Cath Armstrong believes families can eat well by spending just $80 a week on groceries. The Melbourne mum-of-three, who runs The Cheapskates Club, says she’s shocked at how much money some families do spend.
“I’m stunned that they come to me, and say, ‘Look, we’re going to lose our house or we can’t afford to pay the school fees or we can’t fix the car, but we can spend $300 or $350 a week on groceries,'” Armstrong tells Mamamia. “I’m like, ‘Seriously, folks, trim it back a bit!’ When you can’t do those things but you still think it’s okay to spend that much money a week just on food, there is a problem.”
She believes that over the past 25 or 30 years, people have been encouraged to spend.
“There is no understanding out there that funds are limited, folks. You have an income and if you spend more than that income, you’re going to lose out.”
Cath Armstrong. Image via Today Tonight.
Armstrong gives eight ways that people are wasting money on groceries.
- Buying convenience foods, such as prepackaged salads. "The packaged coleslaw is about three dollars for a size that will serve a family of four for a single meal. But if you spend another couple of dollars by buying the cabbage, the onions the carrots, you'll get a week's worth of coleslaw."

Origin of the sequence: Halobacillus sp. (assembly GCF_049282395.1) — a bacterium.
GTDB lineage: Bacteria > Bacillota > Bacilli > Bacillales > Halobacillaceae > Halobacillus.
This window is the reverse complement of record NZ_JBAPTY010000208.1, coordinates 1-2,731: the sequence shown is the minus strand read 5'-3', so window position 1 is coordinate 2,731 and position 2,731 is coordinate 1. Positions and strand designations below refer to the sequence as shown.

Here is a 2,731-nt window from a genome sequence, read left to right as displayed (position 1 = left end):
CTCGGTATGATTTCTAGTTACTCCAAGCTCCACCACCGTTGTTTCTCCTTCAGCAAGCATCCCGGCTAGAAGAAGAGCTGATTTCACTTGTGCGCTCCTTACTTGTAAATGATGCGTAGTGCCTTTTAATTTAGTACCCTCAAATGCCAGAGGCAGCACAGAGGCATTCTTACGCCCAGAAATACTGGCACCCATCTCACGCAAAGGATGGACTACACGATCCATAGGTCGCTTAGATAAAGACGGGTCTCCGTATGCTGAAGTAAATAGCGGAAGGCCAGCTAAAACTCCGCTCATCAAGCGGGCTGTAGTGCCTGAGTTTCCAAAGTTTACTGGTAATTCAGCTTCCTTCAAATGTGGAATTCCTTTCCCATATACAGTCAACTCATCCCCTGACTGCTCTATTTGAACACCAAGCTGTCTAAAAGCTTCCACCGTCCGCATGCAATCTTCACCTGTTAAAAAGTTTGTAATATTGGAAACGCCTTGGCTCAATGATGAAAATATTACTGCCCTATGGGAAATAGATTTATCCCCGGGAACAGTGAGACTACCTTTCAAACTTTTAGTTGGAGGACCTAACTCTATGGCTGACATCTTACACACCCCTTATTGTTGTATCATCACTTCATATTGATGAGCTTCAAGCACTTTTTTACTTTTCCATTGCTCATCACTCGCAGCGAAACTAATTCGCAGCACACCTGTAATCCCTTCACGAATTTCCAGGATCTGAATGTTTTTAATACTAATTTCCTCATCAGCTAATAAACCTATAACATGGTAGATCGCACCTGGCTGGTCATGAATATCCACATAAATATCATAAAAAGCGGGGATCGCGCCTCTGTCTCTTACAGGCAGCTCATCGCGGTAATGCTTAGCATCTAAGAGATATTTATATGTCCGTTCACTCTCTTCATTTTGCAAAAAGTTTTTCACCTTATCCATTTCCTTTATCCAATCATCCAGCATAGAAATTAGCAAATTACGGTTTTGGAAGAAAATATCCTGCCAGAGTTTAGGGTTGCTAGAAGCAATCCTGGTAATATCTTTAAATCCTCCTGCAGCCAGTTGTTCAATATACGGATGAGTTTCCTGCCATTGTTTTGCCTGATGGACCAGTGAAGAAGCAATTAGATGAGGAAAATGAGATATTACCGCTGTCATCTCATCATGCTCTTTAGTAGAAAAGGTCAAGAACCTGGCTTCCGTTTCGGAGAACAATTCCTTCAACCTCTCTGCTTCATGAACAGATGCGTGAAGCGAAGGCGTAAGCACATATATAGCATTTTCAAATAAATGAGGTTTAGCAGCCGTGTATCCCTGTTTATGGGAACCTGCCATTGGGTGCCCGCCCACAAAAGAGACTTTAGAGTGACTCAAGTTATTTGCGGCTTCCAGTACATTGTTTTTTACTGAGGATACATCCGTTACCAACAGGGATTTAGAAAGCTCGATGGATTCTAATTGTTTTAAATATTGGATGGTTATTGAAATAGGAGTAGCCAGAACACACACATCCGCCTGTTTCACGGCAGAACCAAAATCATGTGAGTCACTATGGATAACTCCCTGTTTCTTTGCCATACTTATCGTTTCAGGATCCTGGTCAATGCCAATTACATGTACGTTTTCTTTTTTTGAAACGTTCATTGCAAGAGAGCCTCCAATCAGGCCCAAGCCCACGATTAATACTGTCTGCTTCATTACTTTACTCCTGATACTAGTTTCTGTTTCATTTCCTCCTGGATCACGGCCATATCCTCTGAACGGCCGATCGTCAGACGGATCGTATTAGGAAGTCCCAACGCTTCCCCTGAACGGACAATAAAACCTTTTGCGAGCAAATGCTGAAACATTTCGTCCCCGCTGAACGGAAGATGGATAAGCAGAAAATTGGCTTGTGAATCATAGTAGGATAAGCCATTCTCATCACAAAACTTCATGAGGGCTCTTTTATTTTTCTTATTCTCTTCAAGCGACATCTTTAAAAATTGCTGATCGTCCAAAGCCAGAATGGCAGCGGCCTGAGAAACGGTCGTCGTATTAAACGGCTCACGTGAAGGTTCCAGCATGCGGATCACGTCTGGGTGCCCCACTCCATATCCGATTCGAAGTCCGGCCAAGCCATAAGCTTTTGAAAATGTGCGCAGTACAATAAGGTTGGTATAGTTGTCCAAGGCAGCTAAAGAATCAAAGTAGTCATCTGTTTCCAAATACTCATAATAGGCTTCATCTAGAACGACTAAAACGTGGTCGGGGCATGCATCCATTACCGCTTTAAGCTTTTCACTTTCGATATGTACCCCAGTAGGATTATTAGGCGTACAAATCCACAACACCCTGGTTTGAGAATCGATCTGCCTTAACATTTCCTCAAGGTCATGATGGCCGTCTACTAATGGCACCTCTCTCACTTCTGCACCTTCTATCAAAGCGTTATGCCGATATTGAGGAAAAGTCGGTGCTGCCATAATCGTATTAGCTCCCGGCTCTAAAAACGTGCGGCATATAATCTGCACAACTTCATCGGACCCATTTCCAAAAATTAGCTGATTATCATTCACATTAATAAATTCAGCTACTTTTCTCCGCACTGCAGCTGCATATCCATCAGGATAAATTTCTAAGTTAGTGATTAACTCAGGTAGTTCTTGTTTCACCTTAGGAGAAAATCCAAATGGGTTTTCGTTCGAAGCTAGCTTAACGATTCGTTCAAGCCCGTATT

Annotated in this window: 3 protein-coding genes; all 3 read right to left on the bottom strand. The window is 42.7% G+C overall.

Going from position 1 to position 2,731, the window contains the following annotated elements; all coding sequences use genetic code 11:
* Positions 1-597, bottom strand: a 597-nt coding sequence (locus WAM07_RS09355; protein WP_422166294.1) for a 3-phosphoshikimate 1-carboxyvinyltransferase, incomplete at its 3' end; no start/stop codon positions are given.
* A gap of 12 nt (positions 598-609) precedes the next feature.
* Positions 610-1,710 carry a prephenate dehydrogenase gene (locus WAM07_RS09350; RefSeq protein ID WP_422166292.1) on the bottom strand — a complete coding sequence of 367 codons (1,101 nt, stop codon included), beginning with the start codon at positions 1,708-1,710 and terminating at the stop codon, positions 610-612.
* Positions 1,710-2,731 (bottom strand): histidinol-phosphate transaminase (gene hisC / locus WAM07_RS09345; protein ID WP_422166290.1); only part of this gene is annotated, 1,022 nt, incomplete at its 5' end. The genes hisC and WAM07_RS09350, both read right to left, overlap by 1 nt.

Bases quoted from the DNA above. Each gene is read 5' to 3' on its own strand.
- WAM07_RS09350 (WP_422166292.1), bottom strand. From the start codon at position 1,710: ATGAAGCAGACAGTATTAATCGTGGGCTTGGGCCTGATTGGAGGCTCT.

- Not having a detailed shopping list that says how much of each food is needed. "People don’t know how many apples they need for the week, or they don’t know how many tomatoes they’ll need for their salads, so they just pile it into their trolley. There's often a lot of food waste because they haven’t planned properly."
- Throwing out fruit and vegetables that are still edible. "If tomatoes look a bit soft, they're still good to eat. Tomatoes are good to eat until they're furry. Limp celery can be freshened up in a bowl of iced water and made crisp again."
- Sticking to favourite brands. "If you see the same or a similar product cheaper, buy one and try it. If you don’t like it you can always go back to buying your regular brand."
Might as well try a cheaper brand. Photo via iStock.
- Buying things like taco seasoning that can be made up at home. "Even the generic packets of taco seasoning are over two dollars each and they’re 30 grams. It’s so easy to make. I fiddled around with a few of the different recipes I found online and made one that we like."
- Not making multiple meals out of one cut of meat. "I usually get three meals from a leg of lamb. I cut the meat off for dinner that night. I cut another lot of meat off and put it in a container with gravy and it goes into the freezer. That becomes our roast dinner the following week. Then I take the rest of the meat off the bone and chop that up and I will make a curry or shepherd's pie. Then, of course, the bone goes into the freezer because I use that for stock."
- Serving up too much food. Armstrong suggests cutting back on kids' portion sizes, but slowly, so they don't notice. "We eat too much and we eat too well. Try using smaller plates. If their plate is full to overflowing, they're usually happy."
- Doing top-up shops when food runs out. "If it’s gone, it’s gone. I don’t buy more until the next shopping day. If they eat all the oranges in one day, then they miss out. I'd say to my kids, 'If you want to have 12 Weet-Bix today, that’s fine, but you’ll be hungry at the end of the week because there won't be any left.'"